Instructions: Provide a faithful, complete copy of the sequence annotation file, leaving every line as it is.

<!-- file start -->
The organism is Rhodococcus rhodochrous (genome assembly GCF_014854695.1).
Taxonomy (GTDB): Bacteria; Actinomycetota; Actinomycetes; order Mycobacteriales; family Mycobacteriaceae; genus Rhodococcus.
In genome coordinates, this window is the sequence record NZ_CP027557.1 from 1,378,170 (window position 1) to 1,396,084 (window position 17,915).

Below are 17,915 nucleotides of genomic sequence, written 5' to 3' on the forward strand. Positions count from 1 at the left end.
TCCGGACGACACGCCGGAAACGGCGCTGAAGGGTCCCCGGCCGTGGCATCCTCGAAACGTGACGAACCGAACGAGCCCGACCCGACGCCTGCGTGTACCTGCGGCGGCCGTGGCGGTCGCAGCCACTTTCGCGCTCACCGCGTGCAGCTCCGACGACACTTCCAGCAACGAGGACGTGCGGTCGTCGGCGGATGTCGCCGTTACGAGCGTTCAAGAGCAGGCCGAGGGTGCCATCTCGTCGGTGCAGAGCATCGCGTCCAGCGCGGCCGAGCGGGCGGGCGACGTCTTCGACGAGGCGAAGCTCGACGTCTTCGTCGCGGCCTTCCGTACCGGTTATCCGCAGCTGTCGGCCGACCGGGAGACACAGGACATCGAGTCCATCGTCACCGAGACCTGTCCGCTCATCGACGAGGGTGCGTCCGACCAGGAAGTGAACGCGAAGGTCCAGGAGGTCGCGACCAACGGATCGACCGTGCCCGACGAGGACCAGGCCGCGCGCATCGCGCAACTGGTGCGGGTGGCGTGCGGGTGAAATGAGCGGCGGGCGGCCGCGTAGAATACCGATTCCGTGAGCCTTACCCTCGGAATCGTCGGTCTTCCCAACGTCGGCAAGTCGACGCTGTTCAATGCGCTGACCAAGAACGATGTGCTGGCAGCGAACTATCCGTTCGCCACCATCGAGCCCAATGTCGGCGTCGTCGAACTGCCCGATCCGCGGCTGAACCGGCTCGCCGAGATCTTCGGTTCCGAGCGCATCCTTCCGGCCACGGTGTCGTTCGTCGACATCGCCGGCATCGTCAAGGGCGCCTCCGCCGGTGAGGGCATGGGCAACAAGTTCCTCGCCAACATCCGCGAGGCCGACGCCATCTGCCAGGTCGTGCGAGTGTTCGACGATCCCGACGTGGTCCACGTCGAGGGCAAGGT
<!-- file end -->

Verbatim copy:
The organism is Rhodococcus rhodochrous (genome assembly GCF_014854695.1).
Taxonomy (GTDB): Bacteria; Actinomycetota; Actinomycetes; order Mycobacteriales; family Mycobacteriaceae; genus Rhodococcus.
In genome coordinates, this window is the sequence record NZ_CP027557.1 from 1,378,170 (window position 1) to 1,396,084 (window position 17,915).

Below are 17,915 nucleotides of genomic sequence, written 5' to 3' on the forward strand. Positions count from 1 at the left end.
TCCGGACGACACGCCGGAAACGGCGCTGAAGGGTCCCCGGCCGTGGCATCCTCGAAACGTGACGAACCGAACGAGCCCGACCCGACGCCTGCGTGTACCTGCGGCGGCCGTGGCGGTCGCAGCCACTTTCGCGCTCACCGCGTGCAGCTCCGACGACACTTCCAGCAACGAGGACGTGCGGTCGTCGGCGGATGTCGCCGTTACGAGCGTTCAAGAGCAGGCCGAGGGTGCCATCTCGTCGGTGCAGAGCATCGCGTCCAGCGCGGCCGAGCGGGCGGGCGACGTCTTCGACGAGGCGAAGCTCGACGTCTTCGTCGCGGCCTTCCGTACCGGTTATCCGCAGCTGTCGGCCGACCGGGAGACACAGGACATCGAGTCCATCGTCACCGAGACCTGTCCGCTCATCGACGAGGGTGCGTCCGACCAGGAAGTGAACGCGAAGGTCCAGGAGGTCGCGACCAACGGATCGACCGTGCCCGACGAGGACCAGGCCGCGCGCATCGCGCAACTGGTGCGGGTGGCGTGCGGGTGAAATGAGCGGCGGGCGGCCGCGTAGAATACCGATTCCGTGAGCCTTACCCTCGGAATCGTCGGTCTTCCCAACGTCGGCAAGTCGACGCTGTTCAATGCGCTGACCAAGAACGATGTGCTGGCAGCGAACTATCCGTTCGCCACCATCGAGCCCAATGTCGGCGTCGTCGAACTGCCCGATCCGCGGCTGAACCGGCTCGCCGAGATCTTCGGTTCCGAGCGCATCCTTCCGGCCACGGTGTCGTTCGTCGACATCGCCGGCATCGTCAAGGGCGCCTCCGCCGGTGAGGGCATGGGCAACAAGTTCCTCGCCAACATCCGCGAGGCCGACGCCATCTGCCAGGTCGTGCGAGTGTTCGACGATCCCGACGTGGTCCACGTCGAGGGCAAGGT